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Speaking of Abortion

Television and Authority in the Lives of Women

Over four years, Andrea Press and Elizabeth Cole watched television with women, visiting city houses, suburban subdivisions, modern condominiums, and public housing projects. They found that television depicts abortion as a problem for the poor and the working classes, and that viewers invariably referred to and abided by class when discussing abortion. Speaking of Abortion is an invaluable resource that allows us to hear how ordinary women discuss one of America’s most volatile issues.

224 pages | 3 tables | 6 x 9 | © 1999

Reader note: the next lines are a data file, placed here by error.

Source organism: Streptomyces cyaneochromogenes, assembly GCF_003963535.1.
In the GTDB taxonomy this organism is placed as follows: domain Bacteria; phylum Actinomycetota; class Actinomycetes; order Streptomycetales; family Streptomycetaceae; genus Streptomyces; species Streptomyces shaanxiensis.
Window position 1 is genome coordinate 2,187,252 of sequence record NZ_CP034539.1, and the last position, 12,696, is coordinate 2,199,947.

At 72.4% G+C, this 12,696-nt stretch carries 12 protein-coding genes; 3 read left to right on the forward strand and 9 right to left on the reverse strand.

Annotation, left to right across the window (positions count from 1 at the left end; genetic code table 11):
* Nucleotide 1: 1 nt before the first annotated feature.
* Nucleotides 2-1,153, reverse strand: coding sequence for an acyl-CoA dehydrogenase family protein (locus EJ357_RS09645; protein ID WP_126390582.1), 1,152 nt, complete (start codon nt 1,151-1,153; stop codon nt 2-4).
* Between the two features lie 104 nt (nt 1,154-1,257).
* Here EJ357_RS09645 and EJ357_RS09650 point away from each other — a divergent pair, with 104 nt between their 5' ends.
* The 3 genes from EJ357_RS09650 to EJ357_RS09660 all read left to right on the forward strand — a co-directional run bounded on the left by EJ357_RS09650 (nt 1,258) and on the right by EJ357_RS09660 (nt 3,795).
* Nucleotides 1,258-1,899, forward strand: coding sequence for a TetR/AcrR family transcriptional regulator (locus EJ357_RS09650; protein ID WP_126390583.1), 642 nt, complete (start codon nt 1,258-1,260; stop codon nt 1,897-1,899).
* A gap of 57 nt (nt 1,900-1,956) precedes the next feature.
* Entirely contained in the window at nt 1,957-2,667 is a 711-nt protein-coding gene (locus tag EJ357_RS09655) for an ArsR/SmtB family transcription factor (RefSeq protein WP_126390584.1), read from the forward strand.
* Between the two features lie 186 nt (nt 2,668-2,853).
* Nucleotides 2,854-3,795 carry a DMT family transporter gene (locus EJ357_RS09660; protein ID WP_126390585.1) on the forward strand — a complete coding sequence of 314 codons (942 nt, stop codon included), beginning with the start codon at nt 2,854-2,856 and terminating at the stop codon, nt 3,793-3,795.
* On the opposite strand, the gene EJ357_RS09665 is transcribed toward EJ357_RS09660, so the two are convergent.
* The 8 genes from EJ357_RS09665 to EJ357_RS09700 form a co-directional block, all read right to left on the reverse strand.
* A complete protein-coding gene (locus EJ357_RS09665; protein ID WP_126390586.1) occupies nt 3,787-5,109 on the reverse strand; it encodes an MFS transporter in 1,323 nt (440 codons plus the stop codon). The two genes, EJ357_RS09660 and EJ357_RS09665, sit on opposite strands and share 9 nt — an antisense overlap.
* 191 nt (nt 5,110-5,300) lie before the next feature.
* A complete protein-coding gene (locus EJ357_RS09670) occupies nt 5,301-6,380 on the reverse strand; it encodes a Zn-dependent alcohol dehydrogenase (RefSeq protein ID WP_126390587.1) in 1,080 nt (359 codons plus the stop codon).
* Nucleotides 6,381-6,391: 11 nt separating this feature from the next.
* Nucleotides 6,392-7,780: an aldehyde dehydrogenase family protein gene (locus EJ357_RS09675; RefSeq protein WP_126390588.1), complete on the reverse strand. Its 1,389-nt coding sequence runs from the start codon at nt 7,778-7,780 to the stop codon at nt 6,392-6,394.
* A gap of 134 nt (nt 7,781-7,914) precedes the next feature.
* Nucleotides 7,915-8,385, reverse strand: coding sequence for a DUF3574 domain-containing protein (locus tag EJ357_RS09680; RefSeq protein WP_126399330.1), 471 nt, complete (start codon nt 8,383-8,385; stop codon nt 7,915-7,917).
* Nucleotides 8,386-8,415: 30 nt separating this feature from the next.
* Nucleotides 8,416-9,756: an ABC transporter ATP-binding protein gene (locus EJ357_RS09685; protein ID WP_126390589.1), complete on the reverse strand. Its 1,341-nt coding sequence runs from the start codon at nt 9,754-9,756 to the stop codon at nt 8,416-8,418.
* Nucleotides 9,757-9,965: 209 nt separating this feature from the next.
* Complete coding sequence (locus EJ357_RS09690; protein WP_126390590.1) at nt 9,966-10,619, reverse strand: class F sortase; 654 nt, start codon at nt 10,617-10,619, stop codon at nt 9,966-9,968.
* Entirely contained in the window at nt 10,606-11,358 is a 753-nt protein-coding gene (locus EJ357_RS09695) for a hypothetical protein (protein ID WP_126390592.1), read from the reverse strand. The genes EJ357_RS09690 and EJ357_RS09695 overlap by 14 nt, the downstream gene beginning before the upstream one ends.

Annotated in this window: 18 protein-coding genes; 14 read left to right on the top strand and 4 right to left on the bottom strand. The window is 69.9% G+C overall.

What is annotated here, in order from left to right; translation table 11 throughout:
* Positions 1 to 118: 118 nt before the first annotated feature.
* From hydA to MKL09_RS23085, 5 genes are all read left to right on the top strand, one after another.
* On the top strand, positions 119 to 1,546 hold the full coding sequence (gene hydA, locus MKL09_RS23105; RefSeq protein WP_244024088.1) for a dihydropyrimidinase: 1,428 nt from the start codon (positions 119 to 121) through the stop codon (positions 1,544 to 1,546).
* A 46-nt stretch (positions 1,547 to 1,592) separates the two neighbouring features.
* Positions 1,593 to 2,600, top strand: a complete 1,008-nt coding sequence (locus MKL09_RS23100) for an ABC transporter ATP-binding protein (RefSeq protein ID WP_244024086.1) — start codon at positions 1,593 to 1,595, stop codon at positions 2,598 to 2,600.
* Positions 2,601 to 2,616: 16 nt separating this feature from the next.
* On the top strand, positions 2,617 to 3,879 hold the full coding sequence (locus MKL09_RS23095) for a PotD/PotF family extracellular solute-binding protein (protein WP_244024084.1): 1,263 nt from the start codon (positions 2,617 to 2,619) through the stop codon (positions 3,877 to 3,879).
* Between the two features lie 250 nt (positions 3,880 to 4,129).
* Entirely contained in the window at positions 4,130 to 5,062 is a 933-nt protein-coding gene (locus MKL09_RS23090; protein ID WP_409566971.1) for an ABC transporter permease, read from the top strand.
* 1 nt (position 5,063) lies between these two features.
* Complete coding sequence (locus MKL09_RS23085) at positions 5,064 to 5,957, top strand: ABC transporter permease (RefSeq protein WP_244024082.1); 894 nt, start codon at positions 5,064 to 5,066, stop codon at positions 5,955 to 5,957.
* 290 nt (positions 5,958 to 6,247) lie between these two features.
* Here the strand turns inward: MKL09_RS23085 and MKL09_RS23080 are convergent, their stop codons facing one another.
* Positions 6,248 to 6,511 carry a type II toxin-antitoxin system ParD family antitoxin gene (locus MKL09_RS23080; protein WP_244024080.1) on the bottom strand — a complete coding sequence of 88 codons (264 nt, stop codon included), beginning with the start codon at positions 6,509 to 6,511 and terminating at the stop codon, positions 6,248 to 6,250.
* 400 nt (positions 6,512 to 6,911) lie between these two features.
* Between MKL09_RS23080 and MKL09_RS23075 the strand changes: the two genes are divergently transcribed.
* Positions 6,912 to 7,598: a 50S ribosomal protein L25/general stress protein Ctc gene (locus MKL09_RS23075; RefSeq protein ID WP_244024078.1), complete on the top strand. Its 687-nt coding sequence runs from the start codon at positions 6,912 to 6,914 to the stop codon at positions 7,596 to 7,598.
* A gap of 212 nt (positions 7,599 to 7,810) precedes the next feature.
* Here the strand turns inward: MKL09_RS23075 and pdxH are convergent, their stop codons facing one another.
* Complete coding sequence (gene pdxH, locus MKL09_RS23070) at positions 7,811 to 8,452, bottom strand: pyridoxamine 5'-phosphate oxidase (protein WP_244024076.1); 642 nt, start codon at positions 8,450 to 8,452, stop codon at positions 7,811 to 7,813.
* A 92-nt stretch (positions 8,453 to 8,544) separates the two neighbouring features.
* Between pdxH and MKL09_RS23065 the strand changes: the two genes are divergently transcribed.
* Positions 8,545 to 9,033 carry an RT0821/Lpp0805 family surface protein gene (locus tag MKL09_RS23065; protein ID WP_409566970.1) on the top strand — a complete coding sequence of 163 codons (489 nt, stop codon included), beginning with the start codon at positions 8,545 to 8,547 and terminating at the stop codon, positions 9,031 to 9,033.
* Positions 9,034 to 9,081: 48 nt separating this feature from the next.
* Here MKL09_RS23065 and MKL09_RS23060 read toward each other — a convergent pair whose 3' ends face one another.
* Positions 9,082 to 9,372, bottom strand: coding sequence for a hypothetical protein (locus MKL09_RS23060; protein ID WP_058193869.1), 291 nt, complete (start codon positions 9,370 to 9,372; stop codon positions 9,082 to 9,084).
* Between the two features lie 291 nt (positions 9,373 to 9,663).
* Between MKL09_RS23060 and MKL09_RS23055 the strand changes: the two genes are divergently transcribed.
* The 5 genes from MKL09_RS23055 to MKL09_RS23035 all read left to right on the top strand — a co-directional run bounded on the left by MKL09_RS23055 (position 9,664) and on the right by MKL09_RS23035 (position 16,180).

Morality and Society Series

Media Studies

Political Science: American Government and Politics

Psychology: General Psychology

Sociology: General Sociology

Women's Studies

Table of Contents

Preface
Acknowledgments
1. Introduction
Speaking of Abortion
2. The Classed Discourse of Abortion on Prime-Time Television
3. Reconciling Faith and Fact
The Pro-Life Perspective
4. Situating Self and Social Authority
Working-Class Pro-Choice Positions
5. The Shifting Context of Justification for Choice Among the Middle Class
6. Another American Dilemma
Locating Abortion on the Political Landscape
Appendix A: The Ethnographic Focus Group
Appendix B: Characteristics of the Groups
Notes
References
Index

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